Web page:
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Wednesday
Apr182012

Orange Almond Cake infused with cardamon - New Year's Keeps on  

photo.JPG

Torte, styled.

When we get invited to out to a friends’ for dinner, I am usually asked to bring dessert.  I don’t mind this as I love making desserts, but I am pretty much in pattern of creating seasonal fruit desserts with the occasional lapse into the chocolate box.   I stick to crisps, tarts and sometimes just macerated fruit with ice cream.  I am trying to change this around a bit and at the same time, trying to not go shopping for the one ingredient that is crucial to my dish and that can only be procured on alternate Wednesdays fifty miles from home. I am trying to simplify my life, not complicate things for the sake of cake.

For Persian New Year, I wanted to make something that was vaguely Persian, but was going to leave the cookies to my mother who I simply cannot compete with for taste and quality of her cookies.  I thought about doing something with rice flour and rose water, but then decided that that combination was too sweet and floral.  I wanted to use things that I had on hand – almonds, fruit, eggs and yogurt.  In my googling/epicuriousing/searching I found several great recipes for a Persian Orange Almond Cake that are derived from Claudia Roden’s 1968 cookbook, The New Book of Middle East Food.  In my years, I have never heard of such a cake.  I was all for trying to change things up and the recipe required no searching a store for an ingredient I didn’t have on hand already. Note: not everyone has unicorn horns in their pantry, but I do.

oranges and almonds

Unicorns need not fear.

The recipe is pretty simple, whole oranges are boiled twice to remove the bitterness. This is the same technique that jam makers suggest for extracting the bitter oils from citrus for marmalade.  The whole oranges are pureed in a food processor, and then added to an egg and sugar mixture.  All are incorporated with nut flour and a few more things and a beautiful rich moist torte is created.  The torte sits well on its own, but is even better with a side of crème fraiche ice cream or an orange blossom flavored strained Greek yoghurt.  We loved it so much; we ate it for breakfast the next day.  It does require a little preparation, as the oranges need to boiled twice, but I started the boiling the night before and that saved a little bit of time.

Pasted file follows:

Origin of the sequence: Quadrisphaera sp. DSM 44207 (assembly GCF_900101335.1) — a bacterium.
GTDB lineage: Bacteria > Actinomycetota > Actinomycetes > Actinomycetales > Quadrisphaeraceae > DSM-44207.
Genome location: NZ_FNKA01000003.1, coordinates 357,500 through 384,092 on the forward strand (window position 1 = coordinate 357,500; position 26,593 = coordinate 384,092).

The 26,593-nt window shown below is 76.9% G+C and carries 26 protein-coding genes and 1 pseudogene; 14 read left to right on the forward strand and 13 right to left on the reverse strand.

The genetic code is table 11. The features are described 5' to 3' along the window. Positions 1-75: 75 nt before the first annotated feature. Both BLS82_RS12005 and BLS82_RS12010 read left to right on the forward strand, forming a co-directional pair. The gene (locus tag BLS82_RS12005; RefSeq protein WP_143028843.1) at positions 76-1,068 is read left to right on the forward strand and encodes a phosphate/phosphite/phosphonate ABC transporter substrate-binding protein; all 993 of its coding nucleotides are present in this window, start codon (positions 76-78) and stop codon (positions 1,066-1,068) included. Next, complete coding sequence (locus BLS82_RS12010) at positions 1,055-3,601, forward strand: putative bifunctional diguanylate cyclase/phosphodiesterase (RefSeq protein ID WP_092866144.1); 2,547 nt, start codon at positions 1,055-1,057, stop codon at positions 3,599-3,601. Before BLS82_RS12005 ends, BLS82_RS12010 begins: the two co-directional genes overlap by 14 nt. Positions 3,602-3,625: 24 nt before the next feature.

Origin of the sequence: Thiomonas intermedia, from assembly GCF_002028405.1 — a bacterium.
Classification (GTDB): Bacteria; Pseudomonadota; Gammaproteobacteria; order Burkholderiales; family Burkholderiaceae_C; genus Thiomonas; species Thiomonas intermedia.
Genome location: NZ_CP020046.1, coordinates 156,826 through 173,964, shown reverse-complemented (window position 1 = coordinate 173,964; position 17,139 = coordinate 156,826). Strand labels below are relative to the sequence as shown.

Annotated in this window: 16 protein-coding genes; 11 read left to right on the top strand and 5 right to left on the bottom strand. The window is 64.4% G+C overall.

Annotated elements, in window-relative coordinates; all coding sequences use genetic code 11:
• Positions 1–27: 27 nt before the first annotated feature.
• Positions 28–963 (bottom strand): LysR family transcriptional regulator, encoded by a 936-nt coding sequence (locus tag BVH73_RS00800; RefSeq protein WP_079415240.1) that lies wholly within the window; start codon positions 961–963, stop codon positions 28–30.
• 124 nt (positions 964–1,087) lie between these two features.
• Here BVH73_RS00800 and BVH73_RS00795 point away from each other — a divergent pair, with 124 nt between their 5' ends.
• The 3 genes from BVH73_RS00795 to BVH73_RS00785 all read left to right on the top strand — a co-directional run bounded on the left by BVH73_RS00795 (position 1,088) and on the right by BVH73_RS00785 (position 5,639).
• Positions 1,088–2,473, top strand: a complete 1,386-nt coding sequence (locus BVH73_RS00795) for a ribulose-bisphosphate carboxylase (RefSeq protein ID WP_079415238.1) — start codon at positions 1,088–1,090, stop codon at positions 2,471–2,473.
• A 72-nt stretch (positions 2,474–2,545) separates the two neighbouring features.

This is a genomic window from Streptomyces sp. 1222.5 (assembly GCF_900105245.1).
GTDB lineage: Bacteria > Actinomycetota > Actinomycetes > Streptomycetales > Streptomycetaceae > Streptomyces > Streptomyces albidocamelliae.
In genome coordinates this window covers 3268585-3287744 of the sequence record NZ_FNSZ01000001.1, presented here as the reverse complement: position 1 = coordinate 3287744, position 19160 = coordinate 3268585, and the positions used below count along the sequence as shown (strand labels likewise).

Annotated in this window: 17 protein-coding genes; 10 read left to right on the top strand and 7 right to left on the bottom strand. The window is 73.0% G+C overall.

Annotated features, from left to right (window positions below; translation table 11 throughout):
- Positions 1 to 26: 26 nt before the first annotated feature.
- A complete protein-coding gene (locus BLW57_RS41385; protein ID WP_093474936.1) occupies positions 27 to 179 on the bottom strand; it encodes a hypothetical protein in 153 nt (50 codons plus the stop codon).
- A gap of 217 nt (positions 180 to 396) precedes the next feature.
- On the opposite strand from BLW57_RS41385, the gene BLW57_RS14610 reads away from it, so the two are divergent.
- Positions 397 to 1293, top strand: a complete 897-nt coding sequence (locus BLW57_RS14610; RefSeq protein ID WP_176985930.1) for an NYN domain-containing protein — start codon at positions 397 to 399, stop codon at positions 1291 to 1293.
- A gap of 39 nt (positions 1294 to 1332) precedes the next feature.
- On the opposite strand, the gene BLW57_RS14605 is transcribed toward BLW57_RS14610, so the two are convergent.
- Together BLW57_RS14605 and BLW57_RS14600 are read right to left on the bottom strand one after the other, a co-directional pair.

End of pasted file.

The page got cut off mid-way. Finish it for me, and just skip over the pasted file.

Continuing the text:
I am a big fan of the nut torte.  I am trying to limit my exposure to wheat, and nuts are something that seems to be easy to process and work wonderfully for some cakes and cookies. 

orange almond cake

Folding in ingredients. Do not over mix.

Orange Almond Cake for a New Year feast – Adapted from Claudia Roden with great props given to Australia’s Taste.com

Serves 12 

This recipe calls for oranges to be boiled and then pureed. I used my Cuisinart, the original calls for mushing up the cooked oranges and pressing them through a sieve. The pureeing using modern machinery is much easier and adds way more fiber.  I did end up weighing the sugar and almond powder because they seem to vary if those ingredients settle. My oranges were medium sized and pretty juicy which means that my cake remained nice and moist.

Cake
2 medium sized oranges
300 g. almond meal
1 t baking powder
½ t cardamom
½ t cinnamon
3 eggs
¾ cup sugar (would use a little less 2/3 c. next time)

Cake Instructions: